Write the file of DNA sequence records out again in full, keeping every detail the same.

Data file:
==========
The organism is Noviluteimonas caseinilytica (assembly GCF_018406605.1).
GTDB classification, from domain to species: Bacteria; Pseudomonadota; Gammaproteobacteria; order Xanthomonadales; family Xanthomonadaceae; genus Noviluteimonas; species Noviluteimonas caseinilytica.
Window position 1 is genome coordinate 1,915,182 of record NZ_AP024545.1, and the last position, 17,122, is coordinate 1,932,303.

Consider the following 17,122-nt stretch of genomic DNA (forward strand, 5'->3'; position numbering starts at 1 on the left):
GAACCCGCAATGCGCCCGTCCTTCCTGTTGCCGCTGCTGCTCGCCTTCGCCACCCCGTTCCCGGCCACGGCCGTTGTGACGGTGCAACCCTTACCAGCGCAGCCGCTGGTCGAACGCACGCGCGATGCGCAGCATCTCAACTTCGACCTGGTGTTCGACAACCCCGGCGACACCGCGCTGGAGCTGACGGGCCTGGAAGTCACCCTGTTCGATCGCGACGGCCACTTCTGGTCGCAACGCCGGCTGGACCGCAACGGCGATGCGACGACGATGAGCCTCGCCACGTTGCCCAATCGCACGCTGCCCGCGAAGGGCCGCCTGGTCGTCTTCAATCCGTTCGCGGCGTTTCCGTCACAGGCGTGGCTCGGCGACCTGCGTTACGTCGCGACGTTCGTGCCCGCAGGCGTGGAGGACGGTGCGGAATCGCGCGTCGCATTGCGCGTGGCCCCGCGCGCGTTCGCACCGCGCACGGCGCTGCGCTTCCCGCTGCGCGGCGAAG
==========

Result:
The organism is Noviluteimonas caseinilytica (assembly GCF_018406605.1).
GTDB classification, from domain to species: Bacteria; Pseudomonadota; Gammaproteobacteria; order Xanthomonadales; family Xanthomonadaceae; genus Noviluteimonas; species Noviluteimonas caseinilytica.
Window position 1 is genome coordinate 1,915,182 of record NZ_AP024545.1, and the last position, 17,122, is coordinate 1,932,303.

Consider the following 17,122-nt stretch of genomic DNA (forward strand, 5'->3'; position numbering starts at 1 on the left):
GAACCCGCAATGCGCCCGTCCTTCCTGTTGCCGCTGCTGCTCGCCTTCGCCACCCCGTTCCCGGCCACGGCCGTTGTGACGGTGCAACCCTTACCAGCGCAGCCGCTGGTCGAACGCACGCGCGATGCGCAGCATCTCAACTTCGACCTGGTGTTCGACAACCCCGGCGACACCGCGCTGGAGCTGACGGGCCTGGAAGTCACCCTGTTCGATCGCGACGGCCACTTCTGGTCGCAACGCCGGCTGGACCGCAACGGCGATGCGACGACGATGAGCCTCGCCACGTTGCCCAATCGCACGCTGCCCGCGAAGGGCCGCCTGGTCGTCTTCAATCCGTTCGCGGCGTTTCCGTCACAGGCGTGGCTCGGCGACCTGCGTTACGTCGCGACGTTCGTGCCCGCAGGCGTGGAGGACGGTGCGGAATCGCGCGTCGCATTGCGCGTGGCCCCGCGCGCGTTCGCACCGCGCACGGCGCTGCGCTTCCCGCTGCGCGGCGAAG